This sermon was preached for the commemoration of the Rev. Dr. Martin Luther King, Jr. on Monday, January 16 by Dr. Julián González. The texts for this sermon were Genesis 37:2-20, Psalm 77:11-20, Ephesians 6:10-20, and Luke 6:27-36.
What do Joseph, Martin Luther King, Jr. and undocumented youth in this country have in common?
When you google dreamer the first option defines it as a person who is unpractical and idealistic and its antonym is a person who is realist.
Sigmund Freud in his psychoanalytic theories argues that a dream is the unconscious way of expression. The opportunity of the unconscious to act out and express the hidden desires of the id. So according to Freud, the reason you struggle to remember your dreams is because the superego is at work. It is doing its job by protecting the conscious mind from the disturbing images and desires conjured by the unconscious.
So dreams are to be forgotten, to be erased once we wake up in order to keep us in the real world. By this Freudian definition, a dreamer is a weak person. Her superego would be frail, not capable to control and to suppress the unconscious. By google definition, she would be unpractical and idealistic, not living connected with this world.
Today you are celebrating the birthday of Martin Luther King Jr. When we think of Dr. King most of us remember his “I have a dream” delivered during the March on Washington in 1963. His words of an ideal world of interracial society continues to linger and fuel the imagination of people who strive for a just and compassionate society. King dreamed of a day when racial justice and equality would be the rule of the land. So we remember today the dreamer and the dream. The dream will continue to propose and delineate an ideal world that compels and guides the actions of people who want to come as close as possible to the dream.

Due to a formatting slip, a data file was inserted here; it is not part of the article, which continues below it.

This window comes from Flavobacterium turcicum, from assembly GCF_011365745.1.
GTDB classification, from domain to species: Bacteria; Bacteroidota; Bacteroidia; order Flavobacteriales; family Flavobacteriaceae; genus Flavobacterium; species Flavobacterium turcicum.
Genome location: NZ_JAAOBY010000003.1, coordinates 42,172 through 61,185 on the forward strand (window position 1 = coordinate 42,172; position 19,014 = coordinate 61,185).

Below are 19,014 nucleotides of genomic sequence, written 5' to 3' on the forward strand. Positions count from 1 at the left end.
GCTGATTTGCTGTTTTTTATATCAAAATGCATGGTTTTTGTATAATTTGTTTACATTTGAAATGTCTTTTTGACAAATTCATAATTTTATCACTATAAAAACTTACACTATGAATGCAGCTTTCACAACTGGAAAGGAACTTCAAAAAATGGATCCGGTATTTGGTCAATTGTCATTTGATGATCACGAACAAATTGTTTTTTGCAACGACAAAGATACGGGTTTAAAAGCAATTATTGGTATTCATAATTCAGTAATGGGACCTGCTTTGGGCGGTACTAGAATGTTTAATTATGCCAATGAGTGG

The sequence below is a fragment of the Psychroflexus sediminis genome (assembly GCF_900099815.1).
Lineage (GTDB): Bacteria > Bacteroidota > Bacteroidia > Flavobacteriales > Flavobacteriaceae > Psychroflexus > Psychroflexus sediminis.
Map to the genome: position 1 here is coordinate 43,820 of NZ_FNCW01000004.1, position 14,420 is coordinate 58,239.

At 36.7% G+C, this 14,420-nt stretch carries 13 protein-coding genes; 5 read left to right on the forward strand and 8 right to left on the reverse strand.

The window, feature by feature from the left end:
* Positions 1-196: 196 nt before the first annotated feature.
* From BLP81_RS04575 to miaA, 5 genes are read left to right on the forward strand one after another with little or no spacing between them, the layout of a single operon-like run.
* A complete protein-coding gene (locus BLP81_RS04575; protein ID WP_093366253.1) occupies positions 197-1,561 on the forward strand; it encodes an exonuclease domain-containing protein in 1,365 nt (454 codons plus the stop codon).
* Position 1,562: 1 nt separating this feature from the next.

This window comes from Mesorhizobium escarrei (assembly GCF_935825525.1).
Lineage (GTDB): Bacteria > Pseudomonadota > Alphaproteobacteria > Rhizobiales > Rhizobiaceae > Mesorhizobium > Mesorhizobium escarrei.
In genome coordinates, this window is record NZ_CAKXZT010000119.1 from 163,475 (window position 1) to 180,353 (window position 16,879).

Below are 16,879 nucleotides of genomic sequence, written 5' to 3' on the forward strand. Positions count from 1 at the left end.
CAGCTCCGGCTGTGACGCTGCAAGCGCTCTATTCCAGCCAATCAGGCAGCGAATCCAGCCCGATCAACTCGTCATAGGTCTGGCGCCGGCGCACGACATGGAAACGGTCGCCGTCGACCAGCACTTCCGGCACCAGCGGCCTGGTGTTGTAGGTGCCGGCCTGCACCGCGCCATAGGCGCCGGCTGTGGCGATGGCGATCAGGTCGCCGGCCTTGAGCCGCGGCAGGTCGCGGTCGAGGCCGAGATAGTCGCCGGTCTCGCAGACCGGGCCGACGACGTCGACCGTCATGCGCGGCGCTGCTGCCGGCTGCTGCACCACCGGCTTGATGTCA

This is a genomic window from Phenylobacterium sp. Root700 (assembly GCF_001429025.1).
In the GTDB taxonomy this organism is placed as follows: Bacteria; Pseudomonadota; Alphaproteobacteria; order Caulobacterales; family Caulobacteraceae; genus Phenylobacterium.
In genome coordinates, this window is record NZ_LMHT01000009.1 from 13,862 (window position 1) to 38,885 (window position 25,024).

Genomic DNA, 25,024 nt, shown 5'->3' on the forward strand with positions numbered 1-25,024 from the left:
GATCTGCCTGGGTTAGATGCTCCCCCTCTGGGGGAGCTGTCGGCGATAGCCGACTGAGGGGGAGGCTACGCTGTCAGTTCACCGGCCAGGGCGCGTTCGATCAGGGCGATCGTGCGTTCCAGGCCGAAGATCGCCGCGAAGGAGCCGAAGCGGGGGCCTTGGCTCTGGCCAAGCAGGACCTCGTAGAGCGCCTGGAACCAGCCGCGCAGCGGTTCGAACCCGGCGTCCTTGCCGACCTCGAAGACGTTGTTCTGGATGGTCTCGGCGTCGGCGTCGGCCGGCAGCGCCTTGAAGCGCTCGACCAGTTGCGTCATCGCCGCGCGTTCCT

On the birthday of Martin Luther King Jr. and at the beginning of a brand new year, our thoughts may be turned toward dreams, goals, aspirations, and resolutions. Freud was talking about dreams of the unconscious but there are dreams that are lived in the conscious mind, whose desires and images are not disturbing, but the reason why people are willing to face violence, to get up every time they are thrown down, willing to be thrown in jail for what they believe are unjust and immoral laws. People willing to stand up in civil disobedience for a dream.
We should all have a dream because they involve purposes for living. Without purposes our lives are plain and dull. Without a purpose for living we lose all hope for life. But as we ponder our dreams for today, remember the dreamers of our common stories and histories. Some of our dreams are frivolous and foolish. Some dreams lack reality and substance. Our dreams should not fail the test of reality.
King’s and the Dreamers’ dreams are fueled by desires of social progress and equality. Consider if you will, the story of Joseph in the Book of Genesis. Joseph was a dreamer unlike King and the undocumented youth in this country. Joseph was an arrogant youth, snitching on his brothers and spoiled by his father who did not know how to show love to all his children. Hated by his brothers for Joseph’s presumptuousness, they were willing to kill him because Joseph’s dreams were about his dominion over his brothers who in both dreams are depicted as bowing down to him. Joseph’s dreams were the tyrant’s dream to lord it over the people. The tyrant who wants all people to bow down before him.
But King’s dream was for the benefit of others. His constant use of symbols and images from the Bible, especially from the prophets, gave people the compass and plan of action to put those dreams in action. African Americans’ respect for the authority of the Christian Scriptures is surprising. It seems like a miracle itself. Their introduction to the Bible frequently came by way of sermons from Colossians 3:22-25, Ephesians 6:5-8, and 1 Peter 2:18-20, directed at ensuring their obedience to their masters. The God they met in these sermons was firmly on the side of their tormentors, opposing their freedom and reifying the status quo. The religion they were offered emphasized the subjugation of their wills as a divine duty to other humans who laid claim to their bodies. In other words, Reading scripture was not a spiritual experience but a hostile activity whereby the Holy Writ was used to pacify them.